Late last year Israel was competing furiously with much larger countries to secure vaccine supplies from global manufacturers as the coronavirus pandemic raged. Now, it finds itself spearheading one of the world’s fastest vaccination drives, with more vaccine — both in-country and en route — than it will use.
How did a country with barely 9m citizens persuade companies courting markets with hundreds of millions of potential customers to fill its orders first? The answer lies in 17 conversations between Albert Bourla, Pfizer’s chief executive, Benjamin Netanyahu, Israel’s prime minister, and Yuli Edelstein, the health minister.
The two Israeli politicians promised to build one of the fastest vaccination drives in the world and share data on its impact on the pandemic, so long as supplies were plentiful and uninterrupted. Pfizer agreed and the deliveries started by mid-December.
“The company will be able to boast about it, to make profit from it and to publicise it,” said Mr Edelstein, in an interview with the Financial Times. “Without this, any company wouldn’t even be looking at our direction — they would be looking for markets a hundred times the size.”
With more deliveries due, Israel is now set to have a surplus of vaccines from all three main manufacturers by March.
Already the Pfizer deal has seen planeloads of BioNTech/Pfizer vaccines land nearly every Sunday in Tel Aviv, greeted by television cameras. While other countries have scrambled to ramp up supplies, and some face delays, Israel has administered first shots to more than 2.6m citizens, and second shots to just over 1.1m, mostly over the age of 60.
“We are vaccinating at 10 times the pace of the United States,” Mr Netanyahu said on Sunday, promising 1m new shots this week. “No country has done what we are able to do.”
The deal — and the breakneck efficiency of the vaccination drive — has bolstered Mr Netanyahu’s political fortunes, as he seeks re-election in late-March. He has toured vaccination centres, met the planes at the airport and framed the syringe he was jabbed with, bragging of his success in pulling off the national endeavour, which he has nicknamed “Back to Life”.
Deliveries of pre-ordered Moderna vaccine will pick up in March and millions of doses of the AstraZeneca vaccine are also en route. By then Israel plans to have most of its adult population inoculated with Pfizer’s vaccine. What Israel will do with those extra supplies is still not clear, said Mr Edelstein. Israeli media have reported that some EU allies, such as Cyprus, had asked Mr Netanyahu for excess supplies, but Mr Edelstein denied those reports.
“We are not in the business of trading the extra vaccines,” he said. “We want to make sure we have enough for us and, if there is enough, we will see what we can do for our immediate neighbours — the fact that the Palestinians are in a bad shape right now is not in Israel’s interests.”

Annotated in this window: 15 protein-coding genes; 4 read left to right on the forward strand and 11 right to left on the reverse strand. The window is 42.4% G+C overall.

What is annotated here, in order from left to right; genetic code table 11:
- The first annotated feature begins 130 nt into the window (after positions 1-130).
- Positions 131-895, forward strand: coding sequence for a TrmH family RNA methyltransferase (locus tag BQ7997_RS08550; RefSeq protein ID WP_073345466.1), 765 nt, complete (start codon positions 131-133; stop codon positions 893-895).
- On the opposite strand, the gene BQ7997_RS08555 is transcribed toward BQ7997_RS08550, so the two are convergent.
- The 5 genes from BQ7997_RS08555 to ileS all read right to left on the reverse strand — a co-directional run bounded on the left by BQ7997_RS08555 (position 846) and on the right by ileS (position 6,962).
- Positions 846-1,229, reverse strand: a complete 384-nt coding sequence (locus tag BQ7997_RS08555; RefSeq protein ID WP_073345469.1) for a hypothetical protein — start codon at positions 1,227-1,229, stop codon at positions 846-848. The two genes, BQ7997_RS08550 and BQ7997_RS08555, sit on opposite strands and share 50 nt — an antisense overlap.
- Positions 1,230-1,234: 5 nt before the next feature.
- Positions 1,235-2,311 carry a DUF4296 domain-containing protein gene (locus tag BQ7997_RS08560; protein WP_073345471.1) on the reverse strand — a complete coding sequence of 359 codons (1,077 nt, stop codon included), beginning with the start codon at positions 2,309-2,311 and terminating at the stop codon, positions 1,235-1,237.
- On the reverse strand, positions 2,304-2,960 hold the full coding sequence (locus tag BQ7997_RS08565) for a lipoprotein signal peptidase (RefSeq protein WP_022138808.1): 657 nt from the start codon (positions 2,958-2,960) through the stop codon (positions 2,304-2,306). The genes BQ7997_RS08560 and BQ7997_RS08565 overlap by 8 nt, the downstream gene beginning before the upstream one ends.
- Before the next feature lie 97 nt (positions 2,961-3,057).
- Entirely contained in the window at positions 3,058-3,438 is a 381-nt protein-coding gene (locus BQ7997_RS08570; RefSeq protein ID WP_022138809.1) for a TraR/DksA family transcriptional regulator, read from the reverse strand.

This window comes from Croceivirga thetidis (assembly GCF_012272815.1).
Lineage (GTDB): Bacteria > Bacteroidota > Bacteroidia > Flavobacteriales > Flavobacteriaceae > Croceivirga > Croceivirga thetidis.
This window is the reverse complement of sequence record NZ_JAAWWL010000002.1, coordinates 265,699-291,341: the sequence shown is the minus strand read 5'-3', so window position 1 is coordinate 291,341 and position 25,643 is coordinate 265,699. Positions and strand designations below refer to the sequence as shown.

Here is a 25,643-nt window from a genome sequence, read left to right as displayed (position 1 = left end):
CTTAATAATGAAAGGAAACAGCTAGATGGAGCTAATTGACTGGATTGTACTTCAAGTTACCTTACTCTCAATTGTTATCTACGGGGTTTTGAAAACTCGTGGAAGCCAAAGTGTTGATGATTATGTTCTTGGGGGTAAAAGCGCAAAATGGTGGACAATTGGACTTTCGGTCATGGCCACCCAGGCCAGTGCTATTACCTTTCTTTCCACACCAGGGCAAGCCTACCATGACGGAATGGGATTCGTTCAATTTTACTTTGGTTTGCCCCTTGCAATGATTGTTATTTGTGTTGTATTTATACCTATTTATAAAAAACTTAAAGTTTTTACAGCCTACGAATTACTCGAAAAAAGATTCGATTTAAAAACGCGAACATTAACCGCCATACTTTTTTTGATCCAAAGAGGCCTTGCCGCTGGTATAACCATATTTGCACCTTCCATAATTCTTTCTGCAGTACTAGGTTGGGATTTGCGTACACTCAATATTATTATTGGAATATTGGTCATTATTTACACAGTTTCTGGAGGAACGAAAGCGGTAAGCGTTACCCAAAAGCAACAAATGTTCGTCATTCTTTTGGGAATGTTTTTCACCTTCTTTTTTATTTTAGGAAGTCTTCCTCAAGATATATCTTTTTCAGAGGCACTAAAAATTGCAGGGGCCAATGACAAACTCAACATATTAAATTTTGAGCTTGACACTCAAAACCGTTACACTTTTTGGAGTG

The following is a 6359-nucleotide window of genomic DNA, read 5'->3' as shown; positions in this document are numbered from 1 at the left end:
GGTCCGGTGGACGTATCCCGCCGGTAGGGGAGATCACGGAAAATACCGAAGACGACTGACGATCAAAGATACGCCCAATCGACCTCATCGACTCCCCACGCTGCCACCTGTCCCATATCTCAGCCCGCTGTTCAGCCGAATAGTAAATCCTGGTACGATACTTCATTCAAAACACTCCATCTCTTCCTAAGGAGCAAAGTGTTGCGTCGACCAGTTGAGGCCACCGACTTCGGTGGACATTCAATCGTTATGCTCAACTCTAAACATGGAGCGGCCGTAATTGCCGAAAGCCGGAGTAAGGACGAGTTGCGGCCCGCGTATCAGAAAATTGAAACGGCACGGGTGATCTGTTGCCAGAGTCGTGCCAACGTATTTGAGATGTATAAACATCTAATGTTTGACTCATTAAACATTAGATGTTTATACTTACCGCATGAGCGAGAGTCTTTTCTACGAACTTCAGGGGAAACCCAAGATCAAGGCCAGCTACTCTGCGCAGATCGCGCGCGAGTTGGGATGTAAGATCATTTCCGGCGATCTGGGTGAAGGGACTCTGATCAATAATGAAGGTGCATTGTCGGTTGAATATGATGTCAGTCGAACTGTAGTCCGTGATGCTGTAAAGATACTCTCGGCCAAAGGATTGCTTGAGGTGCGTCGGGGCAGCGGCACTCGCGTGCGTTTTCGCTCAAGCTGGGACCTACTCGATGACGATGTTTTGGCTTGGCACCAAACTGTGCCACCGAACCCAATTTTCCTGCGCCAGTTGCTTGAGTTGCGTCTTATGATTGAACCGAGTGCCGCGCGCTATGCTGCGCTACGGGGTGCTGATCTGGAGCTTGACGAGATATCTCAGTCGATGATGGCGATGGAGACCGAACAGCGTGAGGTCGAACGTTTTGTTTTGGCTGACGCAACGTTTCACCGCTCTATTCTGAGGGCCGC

The Palestinian Authority is still waiting for supplies from Russia’s Sputnik V and the World Health Organization’s flagship vaccine distribution initiative, Covax.
Already hospitals around the country are collecting data on antibody counts in staff, and drops in infections among those who have received their second shots. Those data reveal that even with its world-beating pace — 40 per cent of Israelis have received at least one shot already — the pandemic has yet to be brought under control.
One study of those over 60 who have received the booster shot showed an immediate dip of at least 60 per cent in new infections, but another warned that new variants were making teenagers a worrying vector of rapid transmission, risking their parents.
Part of the reason for Israel’s infection rate is that Mr Netanyahu has struggled to enforce lockdown compliance among the ultraorthodox population, whose leaders prop up his coalition.
A more virulent strain, the B.1.1.7 variant first discovered in Britain, has also rampaged through the yet to be vaccinated, keeping hospital admissions and new infections near record highs. A record number of people are currently ventilated in hospitals, the Israeli parliament was told.
“In my mind, I have an image of two race cars — on the left is the car with the vaccine and, on the right, the surging numbers and rising infections,” said Mr Edelstein. “I just hope the car with the vaccine makes it to the finish line first.”
A Pfizer spokesperson said in an email that the “epidemiological analysis with the health ministry in Israel is unique in that it will allow an assessment of whether a certain vaccination rate will trigger herd protection on top of direct protection”. That will make clear if falling cases can be attributed to the vaccine or to herd protection, the spokesperson added.
So far, said Mr Edelstein, there has been nothing to share officially with Pfizer, because Israel has yet to achieve vaccine-induced herd immunity.
Health ministers in other countries are envious of Israel. “My counterparts in other countries tell me that I may be the only health minister in the world who is smiling right now,” said Mr Edelstein.
“I tell them it’s more like the [actors] in Greek mythology — half my face is smiling, the other half is crying.”
Additional reporting by Hannah Kuchler
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